vSphere 6.0: Understanding Virtual Machine Files (Part-8)

As we know that virtual infrastructure is a file-based structure. Before creating a virtual machine, we should understand the basic structure of a VM. When a virtual machine is created, a set of files for that specific virtual machine are created. Virtual machine files are stored in either the virtual machines directory or the working directory. Both directories are typically on the host system. If you have missed previous posts of this series, you can find them here.

  1. Introduction to vSphere 6.0
  2. Introduction to Virtual Infrastructure
  3. vSphere Lab Setup
  4. vSphere Client 6.0
  5. Install and Configure ESXi 6.0 
  6. Configure IP Address and Hostname of ESXi 6.0
  7. Configure NTP Client using vSphere Web Client

VMware virtual machine files are organized in the Virtual Machine File System (VMFS). Most of the files start with the actual name of the VM followed by different file extensions that denote the file type. Following table represents file extensions and their brief descriptions.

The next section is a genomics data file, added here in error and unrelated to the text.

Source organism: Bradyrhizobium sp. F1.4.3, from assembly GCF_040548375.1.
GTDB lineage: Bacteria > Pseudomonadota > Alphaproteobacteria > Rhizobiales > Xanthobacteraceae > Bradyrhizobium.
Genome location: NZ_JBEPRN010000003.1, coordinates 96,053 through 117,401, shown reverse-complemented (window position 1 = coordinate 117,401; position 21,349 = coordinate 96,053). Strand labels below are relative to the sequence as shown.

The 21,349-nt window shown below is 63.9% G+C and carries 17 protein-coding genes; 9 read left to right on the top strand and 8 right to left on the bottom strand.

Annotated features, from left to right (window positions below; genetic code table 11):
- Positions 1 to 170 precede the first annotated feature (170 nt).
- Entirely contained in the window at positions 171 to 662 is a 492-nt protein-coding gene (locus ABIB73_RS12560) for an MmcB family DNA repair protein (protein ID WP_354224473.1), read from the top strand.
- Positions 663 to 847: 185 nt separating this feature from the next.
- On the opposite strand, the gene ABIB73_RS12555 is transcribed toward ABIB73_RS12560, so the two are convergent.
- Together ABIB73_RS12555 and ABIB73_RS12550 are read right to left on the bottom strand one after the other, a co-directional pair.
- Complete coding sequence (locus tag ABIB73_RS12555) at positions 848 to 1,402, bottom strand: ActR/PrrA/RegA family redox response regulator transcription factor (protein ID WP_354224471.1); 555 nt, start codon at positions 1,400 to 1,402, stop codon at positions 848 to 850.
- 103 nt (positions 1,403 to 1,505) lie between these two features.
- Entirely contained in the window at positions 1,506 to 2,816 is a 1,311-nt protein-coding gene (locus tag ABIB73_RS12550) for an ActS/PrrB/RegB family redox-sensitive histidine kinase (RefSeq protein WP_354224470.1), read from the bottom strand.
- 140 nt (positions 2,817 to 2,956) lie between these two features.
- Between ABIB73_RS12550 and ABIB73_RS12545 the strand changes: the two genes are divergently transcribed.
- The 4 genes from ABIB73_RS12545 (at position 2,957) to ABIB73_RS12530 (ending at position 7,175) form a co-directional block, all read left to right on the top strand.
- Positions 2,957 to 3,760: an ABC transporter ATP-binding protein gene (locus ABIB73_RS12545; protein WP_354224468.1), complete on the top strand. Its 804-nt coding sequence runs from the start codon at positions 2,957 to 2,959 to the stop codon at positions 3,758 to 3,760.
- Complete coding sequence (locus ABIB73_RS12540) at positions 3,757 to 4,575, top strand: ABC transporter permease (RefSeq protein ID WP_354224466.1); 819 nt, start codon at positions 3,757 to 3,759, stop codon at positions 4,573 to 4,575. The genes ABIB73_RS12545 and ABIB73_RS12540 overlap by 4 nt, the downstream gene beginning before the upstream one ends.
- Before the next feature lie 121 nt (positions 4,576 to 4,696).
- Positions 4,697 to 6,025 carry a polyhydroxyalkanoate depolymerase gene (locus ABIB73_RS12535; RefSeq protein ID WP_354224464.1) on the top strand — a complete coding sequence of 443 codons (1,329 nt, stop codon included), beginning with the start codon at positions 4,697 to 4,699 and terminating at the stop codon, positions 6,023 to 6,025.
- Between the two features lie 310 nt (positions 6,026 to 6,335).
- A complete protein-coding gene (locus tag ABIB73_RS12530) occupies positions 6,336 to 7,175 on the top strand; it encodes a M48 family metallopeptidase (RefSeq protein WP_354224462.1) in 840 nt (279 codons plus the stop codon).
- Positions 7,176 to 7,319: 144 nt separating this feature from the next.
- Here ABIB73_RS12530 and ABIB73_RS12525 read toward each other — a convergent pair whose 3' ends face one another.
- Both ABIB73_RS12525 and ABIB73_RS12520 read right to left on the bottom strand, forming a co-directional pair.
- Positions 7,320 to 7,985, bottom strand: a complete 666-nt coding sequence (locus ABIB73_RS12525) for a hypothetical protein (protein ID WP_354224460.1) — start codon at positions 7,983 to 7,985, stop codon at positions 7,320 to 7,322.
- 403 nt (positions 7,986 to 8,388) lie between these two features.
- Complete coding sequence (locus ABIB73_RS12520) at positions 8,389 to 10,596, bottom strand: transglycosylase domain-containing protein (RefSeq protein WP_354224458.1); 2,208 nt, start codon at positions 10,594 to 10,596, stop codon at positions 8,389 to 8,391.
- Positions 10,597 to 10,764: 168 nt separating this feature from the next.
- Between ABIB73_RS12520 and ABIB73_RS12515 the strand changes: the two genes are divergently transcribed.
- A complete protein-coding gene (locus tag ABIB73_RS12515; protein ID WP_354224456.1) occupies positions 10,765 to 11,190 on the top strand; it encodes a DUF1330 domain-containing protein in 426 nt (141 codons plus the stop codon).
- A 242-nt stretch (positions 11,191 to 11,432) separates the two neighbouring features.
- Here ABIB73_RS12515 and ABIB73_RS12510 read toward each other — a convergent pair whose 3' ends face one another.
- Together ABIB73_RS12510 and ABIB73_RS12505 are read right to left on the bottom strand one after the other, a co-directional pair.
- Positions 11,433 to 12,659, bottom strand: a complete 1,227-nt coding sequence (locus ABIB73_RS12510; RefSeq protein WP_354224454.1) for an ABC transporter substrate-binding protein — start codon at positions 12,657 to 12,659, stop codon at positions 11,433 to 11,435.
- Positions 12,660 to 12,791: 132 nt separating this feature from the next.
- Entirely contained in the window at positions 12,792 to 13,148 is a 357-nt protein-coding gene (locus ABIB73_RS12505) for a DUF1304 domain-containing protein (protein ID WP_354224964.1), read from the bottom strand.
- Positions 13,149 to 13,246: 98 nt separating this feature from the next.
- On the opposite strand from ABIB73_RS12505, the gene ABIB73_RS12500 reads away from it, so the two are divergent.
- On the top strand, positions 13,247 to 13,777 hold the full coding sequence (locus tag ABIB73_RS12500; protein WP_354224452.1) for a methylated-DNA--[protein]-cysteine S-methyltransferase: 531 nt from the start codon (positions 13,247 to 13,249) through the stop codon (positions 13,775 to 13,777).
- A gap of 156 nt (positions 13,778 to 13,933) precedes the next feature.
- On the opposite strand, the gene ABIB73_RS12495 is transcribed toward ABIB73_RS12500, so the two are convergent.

virtual machine files

I’ve created a virtual machine with the name as ESXi1, and you can see in following figure, most of the files are present with the above mentioned extensions.

virtual machine file extensions

Any virtual machine which is created in virtual environment consists of two parts, i. Body part, ii. Brain part

i. Body Part: Virtual disk files of a VM, which store the contents of the virtual machine hard disk drive are called body part of a VM. These files use .vmdk extension. They are usually large files sometimes very large files, and vSphere 6.0 can support up-to 62TB virtual disk file per VM.

ii. Brain Part: The primary configuration file, which stores virtual machine settings, and the virtual machine paging file, which backs up the guest main memory on the host file system are called brain part of a VM. These files use .vmx and .vmem file extensions. These files are usually smaller in size and these types of files transferred from one host to another during vMotion, HA features (advanced features will be discussed in future posts). To know more about Virtualization, ESXi, and VMs you can follow VMware vSphere 6 Part 1 – Virtualization, ESXi and VMs course.

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Comments (3)

  1. robin


    1. Nisar Ahmad (Post author)

      Thanks Robin!

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